Wednesday, September 10, 2008


If I were a cartoon character/superhero, I would be Supertuna!

Just think - Popeye with more Omega 3! Eating fish as well as greens. And an ability to be sad as well as grumpy enough to save the world with his anger.

Or maybe I could never be a superhero. I worry about trying to do that everyday. Like today, when I woke ok, happy, pretty settled, but yawned my way through my 9am class, not out of boredom, but out of apparent exhaustion. The night before's 12 hours of catch up didn't catch me up all the way, I guess. Wandering home, enjoying the day, wondering why I don't spend more time outside, only to fall asleep on the couch, a cat on each curve of my hip.

I woke craving tuna. Needing a tuna salad sandwich. Seems to be a cold-weather craving for me, like the fats in the tuna are just what I need. Mayo, capers, cumin, celery salt. The cats both lick the can in turns. Maybe I would be a kick the can hero! I was never good at this in my schooldays. I feared things flying at my face.

It's not that I wouldn't make a good hero, I would. But what do heroes have for personal lives? They have to lie all the time, the ultimate governmental secret position, unable to tell lovers or brothers what they actually do for a living. "Um, I travel a lot?". Would "contemplative arts teacher" be the perfect, unpredictable cover-up for a superhero? If so, maybe I am closer than I think. And I have enough trouble with boundaries as it is trying to save myself and those I love, much less the whole world.

I feel about superheroes the same way I do about Santa - how on earth do they get around the world so fast, take care of all that goes wrong, or all that deserves meritous gifts, in such short time? Surely it must be that they live on some alternate plane. They exist where others cannot live - in telephone booths or on the North Pole - in order that others may survive.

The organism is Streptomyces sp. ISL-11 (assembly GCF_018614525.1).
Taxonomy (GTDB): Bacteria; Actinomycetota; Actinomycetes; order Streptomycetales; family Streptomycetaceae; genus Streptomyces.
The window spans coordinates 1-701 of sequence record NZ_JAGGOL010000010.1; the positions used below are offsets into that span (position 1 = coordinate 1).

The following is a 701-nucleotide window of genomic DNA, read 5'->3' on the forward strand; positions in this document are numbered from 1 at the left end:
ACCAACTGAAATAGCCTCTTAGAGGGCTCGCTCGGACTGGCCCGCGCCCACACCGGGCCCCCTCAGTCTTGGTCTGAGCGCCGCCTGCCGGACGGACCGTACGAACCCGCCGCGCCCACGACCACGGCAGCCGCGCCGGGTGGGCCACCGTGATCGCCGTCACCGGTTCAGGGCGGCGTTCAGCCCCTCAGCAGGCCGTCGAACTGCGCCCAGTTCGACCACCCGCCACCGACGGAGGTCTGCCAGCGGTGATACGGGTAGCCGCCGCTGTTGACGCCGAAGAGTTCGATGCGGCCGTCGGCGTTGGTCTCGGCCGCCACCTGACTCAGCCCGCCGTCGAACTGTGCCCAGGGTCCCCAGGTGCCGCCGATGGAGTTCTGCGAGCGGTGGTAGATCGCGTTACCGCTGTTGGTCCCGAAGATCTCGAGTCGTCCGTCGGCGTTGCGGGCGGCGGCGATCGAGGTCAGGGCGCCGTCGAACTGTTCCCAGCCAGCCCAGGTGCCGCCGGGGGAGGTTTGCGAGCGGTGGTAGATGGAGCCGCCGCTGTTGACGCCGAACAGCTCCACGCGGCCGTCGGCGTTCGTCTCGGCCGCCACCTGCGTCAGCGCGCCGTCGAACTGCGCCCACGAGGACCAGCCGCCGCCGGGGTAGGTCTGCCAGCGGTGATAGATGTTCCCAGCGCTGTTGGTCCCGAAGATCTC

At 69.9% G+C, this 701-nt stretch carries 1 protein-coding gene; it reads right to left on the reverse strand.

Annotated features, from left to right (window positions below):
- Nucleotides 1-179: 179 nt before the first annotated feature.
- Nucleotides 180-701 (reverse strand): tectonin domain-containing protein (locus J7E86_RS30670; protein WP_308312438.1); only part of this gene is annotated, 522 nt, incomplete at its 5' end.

I am "supposed" to be writing fiction. This was the assignment I gave the classes this week. And usually I have no problems with that - I woke late last night suddenly knowing how to "fix" an issue I am having with Orphano, I tend toward a lot of flash fiction lately, more often than journaling, even. And yet today I am recalcitrant toward everything- even my own exercise. I don't want to do work, I don't want to read, I don't want to even go for a walk. Everything I want I don't want just because I want it. Maybe I should try and do something I *don't* want to do and see if that, too, has been tainted? I am not depressed, oddly, just tired. More than half of the last two weeks away and I still haven't recovered. This is what the life of a minor superhero could be like - more traveling salesman than superhero.

So I'll go brush my teeth, the cats will go back to sleeping and I'll dink around on flickr for a bit. Not exactly top tuna behavior, but not bad for a Wednesday afternoon without huge looming deadlines. Got to take my down moments when I can, yo. Maybe I'll even take my flippers out for a walk...

Monday, September 08, 2008

Sources of insight

Intuition (from perception of truth, fact, etc., independent of any reasoning process; immediate apprehension.
5.Philosophy. immediate cognition of an object not inferred or determined by a previous cognition of the same object.

Instinct (from inborn pattern of activity or tendency to action common to a given biological species.